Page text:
One question I am asked a lot on account of spending time in France is, “How do the French stay thin?”
And in light of my most recent Francophile food-related posts about delicious food in Paris, French bread and French cheese, I wanted to enlighten my
mom readers on how the French indulge in good food but manage to stay trim regardless. When I first got to France I wondered, “How is everyone eating white bread and brie all day and looking better than Kate Moss?”
After three summers of fastidious research, here is what I have discovered.
As Mireille Guiliano famously noted in her best-selling book, French Women Don’t Get Fat, the French eat in small portions. They savor their food and eat slowly, using proper table manners.
Food in France is also more of an event. The French rarely eat standing up, and usually set a beautiful table and then sit down to eat a slow, leisurely meal. They put more thought into the preparation and consumption of the meal.
Fresh, organic food
When I am working as an au pair in France I shop for the family’s groceries at the farmer’s market twice a week. While not all the produce is local, the overall quality of the food is quite high: fat, leafy lettuce, coiled-up homemade sausages, tiny red groseilles berries… in short, wholesome, delicious ingredients.
The French and Europeans in general have a greater appreciation for seasonal food. Black cherries in June are sweet and juicy, but in February? Not so much. As anyone who has tasted a Honeycrisp apple in October knows, when produce is in season it tastes worlds better.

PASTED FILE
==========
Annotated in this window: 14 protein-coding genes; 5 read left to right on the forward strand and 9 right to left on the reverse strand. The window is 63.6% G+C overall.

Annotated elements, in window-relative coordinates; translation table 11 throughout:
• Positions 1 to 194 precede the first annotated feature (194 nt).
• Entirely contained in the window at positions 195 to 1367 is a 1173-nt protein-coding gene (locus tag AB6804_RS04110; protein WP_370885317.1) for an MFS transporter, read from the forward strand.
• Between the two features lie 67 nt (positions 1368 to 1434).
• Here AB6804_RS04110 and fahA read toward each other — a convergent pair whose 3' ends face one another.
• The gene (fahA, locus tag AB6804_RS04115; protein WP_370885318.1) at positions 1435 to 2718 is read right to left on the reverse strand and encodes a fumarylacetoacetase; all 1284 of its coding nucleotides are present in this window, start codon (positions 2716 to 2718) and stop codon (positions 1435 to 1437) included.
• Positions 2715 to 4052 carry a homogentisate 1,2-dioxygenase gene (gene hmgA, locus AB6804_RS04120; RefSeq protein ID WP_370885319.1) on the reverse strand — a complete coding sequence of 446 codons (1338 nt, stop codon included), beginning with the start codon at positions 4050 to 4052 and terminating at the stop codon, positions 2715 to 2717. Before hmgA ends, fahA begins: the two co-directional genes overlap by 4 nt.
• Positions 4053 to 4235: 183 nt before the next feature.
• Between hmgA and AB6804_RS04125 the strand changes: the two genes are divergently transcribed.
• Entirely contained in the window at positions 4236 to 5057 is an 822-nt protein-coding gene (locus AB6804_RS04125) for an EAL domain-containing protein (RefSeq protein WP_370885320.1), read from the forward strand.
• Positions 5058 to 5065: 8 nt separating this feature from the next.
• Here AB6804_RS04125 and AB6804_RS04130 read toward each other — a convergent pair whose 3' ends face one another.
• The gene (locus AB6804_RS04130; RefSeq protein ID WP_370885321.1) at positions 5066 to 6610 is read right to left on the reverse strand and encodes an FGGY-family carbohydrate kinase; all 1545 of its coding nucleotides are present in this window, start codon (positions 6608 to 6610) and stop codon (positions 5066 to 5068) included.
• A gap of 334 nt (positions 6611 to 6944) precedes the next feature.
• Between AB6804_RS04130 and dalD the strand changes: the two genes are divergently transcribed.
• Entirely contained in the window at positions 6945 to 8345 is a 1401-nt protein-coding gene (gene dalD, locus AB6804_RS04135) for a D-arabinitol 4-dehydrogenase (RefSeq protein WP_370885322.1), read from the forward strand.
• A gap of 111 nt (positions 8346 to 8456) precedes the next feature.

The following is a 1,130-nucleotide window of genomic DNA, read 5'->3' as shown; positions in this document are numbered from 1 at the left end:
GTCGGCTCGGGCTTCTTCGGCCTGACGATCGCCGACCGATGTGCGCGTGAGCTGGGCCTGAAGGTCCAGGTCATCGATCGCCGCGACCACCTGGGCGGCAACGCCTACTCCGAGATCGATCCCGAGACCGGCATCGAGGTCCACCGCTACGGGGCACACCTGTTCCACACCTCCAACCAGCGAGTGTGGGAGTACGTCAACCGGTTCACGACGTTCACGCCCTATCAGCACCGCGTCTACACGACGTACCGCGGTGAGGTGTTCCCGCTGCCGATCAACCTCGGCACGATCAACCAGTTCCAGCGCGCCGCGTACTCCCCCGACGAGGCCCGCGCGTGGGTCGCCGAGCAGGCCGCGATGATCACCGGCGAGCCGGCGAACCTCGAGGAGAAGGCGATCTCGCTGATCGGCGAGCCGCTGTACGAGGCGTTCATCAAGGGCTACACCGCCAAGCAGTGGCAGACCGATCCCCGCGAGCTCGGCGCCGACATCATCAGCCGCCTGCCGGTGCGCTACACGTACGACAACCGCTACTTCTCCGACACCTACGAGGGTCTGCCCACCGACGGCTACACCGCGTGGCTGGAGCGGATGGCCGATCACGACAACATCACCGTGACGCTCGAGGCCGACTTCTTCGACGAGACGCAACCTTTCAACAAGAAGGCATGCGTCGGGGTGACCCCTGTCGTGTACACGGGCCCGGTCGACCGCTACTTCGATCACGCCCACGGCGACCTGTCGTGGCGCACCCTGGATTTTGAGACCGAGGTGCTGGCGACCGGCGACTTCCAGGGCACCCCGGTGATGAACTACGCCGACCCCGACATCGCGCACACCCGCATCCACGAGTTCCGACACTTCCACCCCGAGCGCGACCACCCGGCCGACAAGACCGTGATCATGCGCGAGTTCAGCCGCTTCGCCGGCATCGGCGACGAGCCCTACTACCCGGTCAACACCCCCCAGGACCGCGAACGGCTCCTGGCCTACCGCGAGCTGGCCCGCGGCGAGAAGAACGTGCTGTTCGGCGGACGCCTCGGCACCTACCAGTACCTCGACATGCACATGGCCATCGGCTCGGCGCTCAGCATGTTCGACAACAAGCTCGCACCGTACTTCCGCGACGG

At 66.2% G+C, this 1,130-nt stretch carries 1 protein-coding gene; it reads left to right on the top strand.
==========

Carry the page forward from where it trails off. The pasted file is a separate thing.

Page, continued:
And there’s no fake stuff- no Stevia, no diet soda, no I Can’t Believe It’s Not Butter. Eating a natural diet is just better for you.
On any given day in France last summer, I treated myself to buttered toast, baguette and Nutella, platters of cheese, meat cooked in butter and chocolate. Despite this, I managed to come back a few pounds thinner.
This is because of the way the French would rather enjoy a small quantity of something scrumptious than a bulk serving of something mediocre. In other words, it’s better to eat a few pieces of high-quality dark chocolate than two whole Hershey’s bars.
Indulge in a small, high-quality serving of something naughty and you will be much more satisfied.
Another way the French stay thin? Carefully monitored damage control.
The French, especially French women, carefully regulate their weight. If they gain a few kilos they cut back for a while to lose them.
Also, if the French order crème brûlée during one meal, they eat a light salad the next. It’s all about checks and balances, like balancing a bank account.
Soup and salad
The French fill up on low-calorie but high-volume foods like soup and salad. Lunch is often a soup or salad, while dinner is a heavier meal. These foods fill you up but don’t make you gain weight.
Most French people I know never intentionally exercise- I remember people making fun of former president Sarkozy for his jogging habit. And while they aren’t sweating it out on the elliptical, they still use their bodies. The French are very active by walking everywhere regularly and engaging in light recreation like hiking or tennis.